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A Large Cost of Female Mate Sampling in Pronghorn
John A. Byers, Patryce A. Wiseman, Lee Jones and Thomas J. Roffe
The American Naturalist
Vol. 166, No. 6 (December 2005), pp. 661-668
Stable URL: http://www.jstor.org/stable/10.1086/497401
Page Count: 8
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Abstract: We measured the energy cost of mate sampling by female pronghorn (Antilocapra americana), a species for which there are no apparent direct benefits of mate choice and for which the sampling tactic most closely resembles best‐of‐n or comparative Bayes. We used Global Positioning System collars to record the position of individuals at 10‐min intervals during the 2 weeks preceding estrus in females that actively sampled and in females that did not sample. The difference in the 2‐week energy costs of these two classes of females was 8,200 (±2,300) kJ, or roughly one‐half of the energy cost of a single day. This value, expressed as the fraction of total yearly energy expenditure, is 59 times the value reported for a lekking bird. Our finding calls into question the common assumption in models of mate search that the cost of search is negligible as well as the common assumption that the cost of sampling must be small when there are only indirect benefits of female choice.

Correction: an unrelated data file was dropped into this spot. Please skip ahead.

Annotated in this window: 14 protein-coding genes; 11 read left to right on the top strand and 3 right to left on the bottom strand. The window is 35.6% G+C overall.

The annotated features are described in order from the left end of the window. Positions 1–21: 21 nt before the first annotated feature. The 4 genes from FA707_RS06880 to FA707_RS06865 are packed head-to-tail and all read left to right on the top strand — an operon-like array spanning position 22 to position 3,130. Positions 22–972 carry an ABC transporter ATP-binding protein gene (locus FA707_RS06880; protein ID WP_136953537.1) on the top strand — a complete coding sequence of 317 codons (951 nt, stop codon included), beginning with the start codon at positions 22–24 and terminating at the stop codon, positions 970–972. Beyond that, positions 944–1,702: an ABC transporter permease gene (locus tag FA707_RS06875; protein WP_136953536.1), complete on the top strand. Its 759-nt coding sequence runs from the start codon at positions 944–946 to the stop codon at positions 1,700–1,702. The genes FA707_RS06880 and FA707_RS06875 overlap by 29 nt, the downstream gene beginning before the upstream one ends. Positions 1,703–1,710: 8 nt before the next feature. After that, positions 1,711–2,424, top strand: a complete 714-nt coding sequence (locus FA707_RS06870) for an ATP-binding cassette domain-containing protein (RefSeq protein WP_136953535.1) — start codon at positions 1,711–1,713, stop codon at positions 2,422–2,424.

© 2005 by The University of Chicago.